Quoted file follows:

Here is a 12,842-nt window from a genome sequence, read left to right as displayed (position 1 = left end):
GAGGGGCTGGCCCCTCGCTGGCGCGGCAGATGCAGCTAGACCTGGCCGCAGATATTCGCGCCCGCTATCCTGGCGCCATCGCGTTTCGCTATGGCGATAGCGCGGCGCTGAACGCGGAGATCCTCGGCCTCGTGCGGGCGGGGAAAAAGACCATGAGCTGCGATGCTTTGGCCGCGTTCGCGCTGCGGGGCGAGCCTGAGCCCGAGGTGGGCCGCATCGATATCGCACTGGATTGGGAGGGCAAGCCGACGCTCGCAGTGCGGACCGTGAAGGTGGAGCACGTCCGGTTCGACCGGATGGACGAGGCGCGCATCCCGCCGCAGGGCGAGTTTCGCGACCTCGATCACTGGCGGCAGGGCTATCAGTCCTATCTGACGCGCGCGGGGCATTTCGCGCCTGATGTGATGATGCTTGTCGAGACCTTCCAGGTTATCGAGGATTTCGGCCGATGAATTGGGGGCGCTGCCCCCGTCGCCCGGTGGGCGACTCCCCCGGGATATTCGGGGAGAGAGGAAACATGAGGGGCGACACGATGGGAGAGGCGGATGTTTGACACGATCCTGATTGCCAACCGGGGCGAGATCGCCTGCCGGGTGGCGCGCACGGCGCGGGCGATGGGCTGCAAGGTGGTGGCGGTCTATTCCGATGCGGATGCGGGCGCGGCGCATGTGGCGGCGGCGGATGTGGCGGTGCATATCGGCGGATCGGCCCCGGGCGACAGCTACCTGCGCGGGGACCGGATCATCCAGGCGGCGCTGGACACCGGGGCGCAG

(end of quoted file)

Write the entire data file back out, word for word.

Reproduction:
Here is a 12,842-nt window from a genome sequence, read left to right as displayed (position 1 = left end):
GAGGGGCTGGCCCCTCGCTGGCGCGGCAGATGCAGCTAGACCTGGCCGCAGATATTCGCGCCCGCTATCCTGGCGCCATCGCGTTTCGCTATGGCGATAGCGCGGCGCTGAACGCGGAGATCCTCGGCCTCGTGCGGGCGGGGAAAAAGACCATGAGCTGCGATGCTTTGGCCGCGTTCGCGCTGCGGGGCGAGCCTGAGCCCGAGGTGGGCCGCATCGATATCGCACTGGATTGGGAGGGCAAGCCGACGCTCGCAGTGCGGACCGTGAAGGTGGAGCACGTCCGGTTCGACCGGATGGACGAGGCGCGCATCCCGCCGCAGGGCGAGTTTCGCGACCTCGATCACTGGCGGCAGGGCTATCAGTCCTATCTGACGCGCGCGGGGCATTTCGCGCCTGATGTGATGATGCTTGTCGAGACCTTCCAGGTTATCGAGGATTTCGGCCGATGAATTGGGGGCGCTGCCCCCGTCGCCCGGTGGGCGACTCCCCCGGGATATTCGGGGAGAGAGGAAACATGAGGGGCGACACGATGGGAGAGGCGGATGTTTGACACGATCCTGATTGCCAACCGGGGCGAGATCGCCTGCCGGGTGGCGCGCACGGCGCGGGCGATGGGCTGCAAGGTGGTGGCGGTCTATTCCGATGCGGATGCGGGCGCGGCGCATGTGGCGGCGGCGGATGTGGCGGTGCATATCGGCGGATCGGCCCCGGGCGACAGCTACCTGCGCGGGGACCGGATCATCCAGGCGGCGCTGGACACCGGGGCGCAG